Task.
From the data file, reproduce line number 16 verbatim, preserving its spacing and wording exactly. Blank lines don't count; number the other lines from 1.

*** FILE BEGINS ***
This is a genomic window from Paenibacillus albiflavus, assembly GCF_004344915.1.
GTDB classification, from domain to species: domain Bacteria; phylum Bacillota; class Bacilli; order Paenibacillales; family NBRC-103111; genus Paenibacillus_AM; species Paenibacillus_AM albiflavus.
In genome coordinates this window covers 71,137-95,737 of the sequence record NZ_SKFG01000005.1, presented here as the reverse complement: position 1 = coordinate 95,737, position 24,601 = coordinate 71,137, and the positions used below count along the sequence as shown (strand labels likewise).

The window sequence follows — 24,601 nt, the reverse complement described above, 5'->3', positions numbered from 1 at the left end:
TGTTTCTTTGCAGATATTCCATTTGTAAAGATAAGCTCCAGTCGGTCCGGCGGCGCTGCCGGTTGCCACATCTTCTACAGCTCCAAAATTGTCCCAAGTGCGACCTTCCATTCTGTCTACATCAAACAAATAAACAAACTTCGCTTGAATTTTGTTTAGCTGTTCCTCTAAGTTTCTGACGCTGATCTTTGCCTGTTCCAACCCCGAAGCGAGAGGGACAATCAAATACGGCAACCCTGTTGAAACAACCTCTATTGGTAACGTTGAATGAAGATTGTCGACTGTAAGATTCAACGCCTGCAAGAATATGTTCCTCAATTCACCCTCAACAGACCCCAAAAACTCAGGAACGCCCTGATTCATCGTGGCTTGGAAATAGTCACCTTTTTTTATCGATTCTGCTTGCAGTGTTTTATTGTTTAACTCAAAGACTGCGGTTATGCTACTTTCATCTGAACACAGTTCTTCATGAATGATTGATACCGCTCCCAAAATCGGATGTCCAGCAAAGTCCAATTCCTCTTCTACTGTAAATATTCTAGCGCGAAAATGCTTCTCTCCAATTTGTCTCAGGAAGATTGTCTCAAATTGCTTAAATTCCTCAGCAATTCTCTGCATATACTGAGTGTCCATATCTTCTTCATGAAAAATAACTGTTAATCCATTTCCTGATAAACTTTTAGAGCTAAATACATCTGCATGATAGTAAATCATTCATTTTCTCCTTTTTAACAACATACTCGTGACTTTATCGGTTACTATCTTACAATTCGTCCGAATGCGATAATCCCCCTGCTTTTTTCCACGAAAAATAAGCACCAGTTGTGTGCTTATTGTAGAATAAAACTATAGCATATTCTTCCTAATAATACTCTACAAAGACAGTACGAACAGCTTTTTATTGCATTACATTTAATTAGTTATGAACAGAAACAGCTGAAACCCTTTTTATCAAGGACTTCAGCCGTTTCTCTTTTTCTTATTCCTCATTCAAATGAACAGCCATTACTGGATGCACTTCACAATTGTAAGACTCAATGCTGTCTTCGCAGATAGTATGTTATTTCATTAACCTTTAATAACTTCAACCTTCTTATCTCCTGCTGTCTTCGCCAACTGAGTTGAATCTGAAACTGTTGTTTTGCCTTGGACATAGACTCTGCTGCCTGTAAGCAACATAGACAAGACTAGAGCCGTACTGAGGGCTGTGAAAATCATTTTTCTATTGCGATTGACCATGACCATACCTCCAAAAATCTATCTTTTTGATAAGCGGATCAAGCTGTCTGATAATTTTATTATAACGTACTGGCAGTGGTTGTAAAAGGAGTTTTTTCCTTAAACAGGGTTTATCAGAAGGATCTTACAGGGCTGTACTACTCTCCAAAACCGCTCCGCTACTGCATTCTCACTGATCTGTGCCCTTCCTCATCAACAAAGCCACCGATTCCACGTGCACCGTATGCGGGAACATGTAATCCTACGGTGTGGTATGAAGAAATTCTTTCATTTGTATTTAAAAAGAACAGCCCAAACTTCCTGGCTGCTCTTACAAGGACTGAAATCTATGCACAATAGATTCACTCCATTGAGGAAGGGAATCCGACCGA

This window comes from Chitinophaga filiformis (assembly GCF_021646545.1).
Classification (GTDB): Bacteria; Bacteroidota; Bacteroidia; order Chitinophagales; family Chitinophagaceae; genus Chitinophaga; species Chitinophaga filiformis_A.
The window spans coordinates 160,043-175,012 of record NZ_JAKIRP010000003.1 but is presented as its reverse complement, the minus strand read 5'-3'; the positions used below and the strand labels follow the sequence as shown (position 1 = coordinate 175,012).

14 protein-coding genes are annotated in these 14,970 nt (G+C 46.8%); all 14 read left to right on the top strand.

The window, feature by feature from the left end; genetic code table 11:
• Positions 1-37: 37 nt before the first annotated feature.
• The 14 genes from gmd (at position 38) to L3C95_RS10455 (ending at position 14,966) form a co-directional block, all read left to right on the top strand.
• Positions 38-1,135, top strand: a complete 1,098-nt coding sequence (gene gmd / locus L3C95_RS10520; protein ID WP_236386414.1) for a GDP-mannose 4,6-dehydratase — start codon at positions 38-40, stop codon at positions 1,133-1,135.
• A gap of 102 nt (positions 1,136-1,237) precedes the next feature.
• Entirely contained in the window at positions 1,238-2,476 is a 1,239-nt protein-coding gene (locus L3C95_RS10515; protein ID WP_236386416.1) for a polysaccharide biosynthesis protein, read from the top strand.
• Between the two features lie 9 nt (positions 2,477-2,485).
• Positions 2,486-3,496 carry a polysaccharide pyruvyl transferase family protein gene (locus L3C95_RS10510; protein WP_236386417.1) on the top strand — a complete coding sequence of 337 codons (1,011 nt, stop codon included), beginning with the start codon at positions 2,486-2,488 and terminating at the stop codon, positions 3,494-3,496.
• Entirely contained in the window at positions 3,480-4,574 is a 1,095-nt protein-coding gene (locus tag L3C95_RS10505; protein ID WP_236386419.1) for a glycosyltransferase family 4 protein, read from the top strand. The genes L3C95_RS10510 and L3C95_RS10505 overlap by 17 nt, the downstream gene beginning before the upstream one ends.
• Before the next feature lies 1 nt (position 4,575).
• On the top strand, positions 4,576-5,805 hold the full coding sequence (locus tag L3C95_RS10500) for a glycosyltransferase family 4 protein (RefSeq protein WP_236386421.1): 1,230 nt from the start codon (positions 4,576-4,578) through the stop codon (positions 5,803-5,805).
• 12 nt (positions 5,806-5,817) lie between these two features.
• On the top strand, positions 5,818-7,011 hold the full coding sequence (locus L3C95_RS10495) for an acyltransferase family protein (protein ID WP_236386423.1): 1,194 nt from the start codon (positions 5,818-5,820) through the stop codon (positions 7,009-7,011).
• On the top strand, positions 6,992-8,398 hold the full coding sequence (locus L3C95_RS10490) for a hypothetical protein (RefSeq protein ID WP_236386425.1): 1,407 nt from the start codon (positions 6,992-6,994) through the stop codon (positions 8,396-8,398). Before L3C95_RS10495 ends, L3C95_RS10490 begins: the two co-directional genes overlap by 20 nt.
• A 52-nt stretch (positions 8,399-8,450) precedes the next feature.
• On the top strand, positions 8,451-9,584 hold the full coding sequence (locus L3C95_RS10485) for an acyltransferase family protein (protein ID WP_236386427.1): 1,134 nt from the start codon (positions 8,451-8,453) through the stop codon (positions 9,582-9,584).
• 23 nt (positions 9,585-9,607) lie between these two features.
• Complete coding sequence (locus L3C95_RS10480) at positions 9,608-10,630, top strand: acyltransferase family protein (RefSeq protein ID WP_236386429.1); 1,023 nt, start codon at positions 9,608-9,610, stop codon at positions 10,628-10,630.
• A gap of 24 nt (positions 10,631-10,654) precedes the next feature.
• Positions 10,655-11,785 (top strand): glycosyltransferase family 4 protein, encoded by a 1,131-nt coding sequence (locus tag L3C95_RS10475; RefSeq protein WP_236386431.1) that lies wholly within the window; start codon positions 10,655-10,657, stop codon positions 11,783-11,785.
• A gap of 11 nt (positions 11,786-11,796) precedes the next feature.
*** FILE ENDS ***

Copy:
• Between the two features lie 9 nt (positions 2,477-2,485).